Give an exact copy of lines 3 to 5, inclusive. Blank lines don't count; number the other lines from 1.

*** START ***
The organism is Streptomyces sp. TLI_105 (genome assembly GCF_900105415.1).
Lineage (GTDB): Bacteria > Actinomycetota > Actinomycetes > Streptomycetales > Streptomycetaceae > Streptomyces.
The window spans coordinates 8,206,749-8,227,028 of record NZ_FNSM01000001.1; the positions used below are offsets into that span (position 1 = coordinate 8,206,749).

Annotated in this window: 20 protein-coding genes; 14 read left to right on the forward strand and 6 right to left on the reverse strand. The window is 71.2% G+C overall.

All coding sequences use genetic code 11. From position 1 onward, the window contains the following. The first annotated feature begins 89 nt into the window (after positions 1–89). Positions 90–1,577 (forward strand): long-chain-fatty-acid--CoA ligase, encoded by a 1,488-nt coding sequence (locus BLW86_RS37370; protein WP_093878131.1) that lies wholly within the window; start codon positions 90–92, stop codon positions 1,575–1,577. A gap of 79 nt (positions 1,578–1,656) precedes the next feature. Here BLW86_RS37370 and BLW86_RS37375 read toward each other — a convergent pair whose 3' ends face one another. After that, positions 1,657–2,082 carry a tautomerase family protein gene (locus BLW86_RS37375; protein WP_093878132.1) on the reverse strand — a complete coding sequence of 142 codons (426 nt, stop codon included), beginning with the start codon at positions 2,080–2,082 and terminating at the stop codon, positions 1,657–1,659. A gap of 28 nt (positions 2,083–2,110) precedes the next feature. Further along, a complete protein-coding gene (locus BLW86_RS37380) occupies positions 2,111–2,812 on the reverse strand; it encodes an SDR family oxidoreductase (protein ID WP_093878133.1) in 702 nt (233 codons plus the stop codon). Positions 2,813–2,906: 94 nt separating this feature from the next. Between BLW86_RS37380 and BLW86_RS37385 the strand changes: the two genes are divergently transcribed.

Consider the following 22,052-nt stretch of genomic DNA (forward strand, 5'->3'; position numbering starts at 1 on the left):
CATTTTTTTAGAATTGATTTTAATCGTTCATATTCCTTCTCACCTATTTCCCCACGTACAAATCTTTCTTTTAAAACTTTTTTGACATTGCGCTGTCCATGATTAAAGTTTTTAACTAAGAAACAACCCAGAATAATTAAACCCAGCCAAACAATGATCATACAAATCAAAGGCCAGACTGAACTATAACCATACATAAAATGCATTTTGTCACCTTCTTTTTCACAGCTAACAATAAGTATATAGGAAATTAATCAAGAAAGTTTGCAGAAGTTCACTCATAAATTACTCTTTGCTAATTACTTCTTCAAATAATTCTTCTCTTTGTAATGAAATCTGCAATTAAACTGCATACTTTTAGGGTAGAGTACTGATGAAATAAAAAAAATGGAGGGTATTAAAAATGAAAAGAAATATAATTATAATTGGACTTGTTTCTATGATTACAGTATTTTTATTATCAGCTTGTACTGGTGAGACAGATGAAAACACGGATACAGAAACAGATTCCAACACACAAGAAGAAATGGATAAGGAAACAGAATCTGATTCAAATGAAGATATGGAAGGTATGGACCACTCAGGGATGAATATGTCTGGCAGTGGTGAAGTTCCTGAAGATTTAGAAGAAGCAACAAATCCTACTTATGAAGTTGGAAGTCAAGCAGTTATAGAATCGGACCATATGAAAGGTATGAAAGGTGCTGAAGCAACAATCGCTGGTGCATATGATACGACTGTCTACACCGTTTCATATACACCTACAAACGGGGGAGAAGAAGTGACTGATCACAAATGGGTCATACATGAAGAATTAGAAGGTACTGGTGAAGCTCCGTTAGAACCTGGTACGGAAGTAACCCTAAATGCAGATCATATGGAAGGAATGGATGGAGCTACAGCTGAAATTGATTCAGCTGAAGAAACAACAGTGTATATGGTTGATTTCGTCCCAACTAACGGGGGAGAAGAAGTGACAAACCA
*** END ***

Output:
The window spans coordinates 8,206,749-8,227,028 of record NZ_FNSM01000001.1; the positions used below are offsets into that span (position 1 = coordinate 8,206,749).

Annotated in this window: 20 protein-coding genes; 14 read left to right on the forward strand and 6 right to left on the reverse strand. The window is 71.2% G+C overall.

All coding sequences use genetic code 11. From position 1 onward, the window contains the following. The first annotated feature begins 89 nt into the window (after positions 1–89). Positions 90–1,577 (forward strand): long-chain-fatty-acid--CoA ligase, encoded by a 1,488-nt coding sequence (locus BLW86_RS37370; protein WP_093878131.1) that lies wholly within the window; start codon positions 90–92, stop codon positions 1,575–1,577. A gap of 79 nt (positions 1,578–1,656) precedes the next feature. Here BLW86_RS37370 and BLW86_RS37375 read toward each other — a convergent pair whose 3' ends face one another. After that, positions 1,657–2,082 carry a tautomerase family protein gene (locus BLW86_RS37375; protein WP_093878132.1) on the reverse strand — a complete coding sequence of 142 codons (426 nt, stop codon included), beginning with the start codon at positions 2,080–2,082 and terminating at the stop codon, positions 1,657–1,659. A gap of 28 nt (positions 2,083–2,110) precedes the next feature. Further along, a complete protein-coding gene (locus BLW86_RS37380) occupies positions 2,111–2,812 on the reverse strand; it encodes an SDR family oxidoreductase (protein ID WP_093878133.1) in 702 nt (233 codons plus the stop codon). Positions 2,813–2,906: 94 nt separating this feature from the next. Between BLW86_RS37380 and BLW86_RS37385 the strand changes: the two genes are divergently transcribed.